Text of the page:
Apical membrane antigen 1

From Wikipedia, the free encyclopedia
Jump to: navigation, search
PDB 1hn6 EBI.jpg
solution structure of plasmodium falciparum apical membrane antigen 1 (residues 436-545)
Symbol AMA-1
Pfam PF02430
InterPro IPR003298
SCOP 1hn6

In molecular biology, apical membrane antigen 1 is a novel antigen of Plasmodium falciparum which has been cloned. It contains a hydrophobic domain typical of an integral membrane protein. The antigen is designated apical membrane antigen 1 (AMA-1) by virtue of appearing to be located in the apical complex.[1] AMA-1 appears to be transported to the merozoite surface close to the time of schizont rupture.

The 66kDa merozoite surface antigen (PK66) of Plasmodium knowlesi, a simian malaria, possesses vaccine-related properties believed to originate from a receptor-like role in parasite invasion of erythrocytes.[2] The sequence of PK66 is conserved throughout plasmodium, and shows high similarity to P. falciparum AMA-1. Following schizont rupture, the distribution of PK66 changes in a coordinate manner associated with merozoite invasion. Prior to rupture, the protein is concentrated at the apical end, following which it distributes itself entirely across the surface of the free merozoite. Immunofluorescence studies suggest that, during invasion, PK66 is excluded from the erythrocyte at, and behind, the invasion interface.[2]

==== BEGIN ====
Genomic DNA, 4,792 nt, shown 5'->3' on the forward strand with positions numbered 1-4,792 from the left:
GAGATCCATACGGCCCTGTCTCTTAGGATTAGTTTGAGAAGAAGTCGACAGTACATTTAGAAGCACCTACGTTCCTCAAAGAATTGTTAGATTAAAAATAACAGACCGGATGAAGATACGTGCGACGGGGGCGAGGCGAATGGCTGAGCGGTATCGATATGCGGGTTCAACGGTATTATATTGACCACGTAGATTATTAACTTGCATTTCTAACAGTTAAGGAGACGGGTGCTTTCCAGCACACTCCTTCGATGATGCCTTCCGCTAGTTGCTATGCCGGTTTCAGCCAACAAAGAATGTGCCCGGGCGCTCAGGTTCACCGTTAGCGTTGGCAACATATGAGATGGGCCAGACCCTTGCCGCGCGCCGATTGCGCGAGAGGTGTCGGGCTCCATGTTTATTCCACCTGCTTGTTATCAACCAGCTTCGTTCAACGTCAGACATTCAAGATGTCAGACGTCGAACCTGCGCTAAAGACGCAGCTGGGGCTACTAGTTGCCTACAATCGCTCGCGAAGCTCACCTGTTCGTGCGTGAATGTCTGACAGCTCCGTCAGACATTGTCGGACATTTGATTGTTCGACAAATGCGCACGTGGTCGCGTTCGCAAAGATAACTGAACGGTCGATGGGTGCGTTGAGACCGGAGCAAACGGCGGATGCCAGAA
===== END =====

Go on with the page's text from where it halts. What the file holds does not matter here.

1. ^ Peterson MG, Marshall VM, Smythe JA, Crewther PE, Lew A, Silva A, Anders RF, Kemp DJ (July 1989). "Integral membrane protein located in the apical complex of Plasmodium falciparum". Mol. Cell. Biol. 9 (7): 3151–4. PMC 362792Freely accessible. PMID 2701947. 
  2. ^ a b Waters AP, Thomas AW, Deans JA, Mitchell GH, Hudson DE, Miller LH, McCutchan TF, Cohen S (October 1990). "A merozoite receptor protein from Plasmodium knowlesi is highly conserved and distributed throughout Plasmodium". J. Biol. Chem. 265 (29): 17974–9. PMID 2211675. 

This article incorporates text from the public domain Pfam and InterPro IPR003298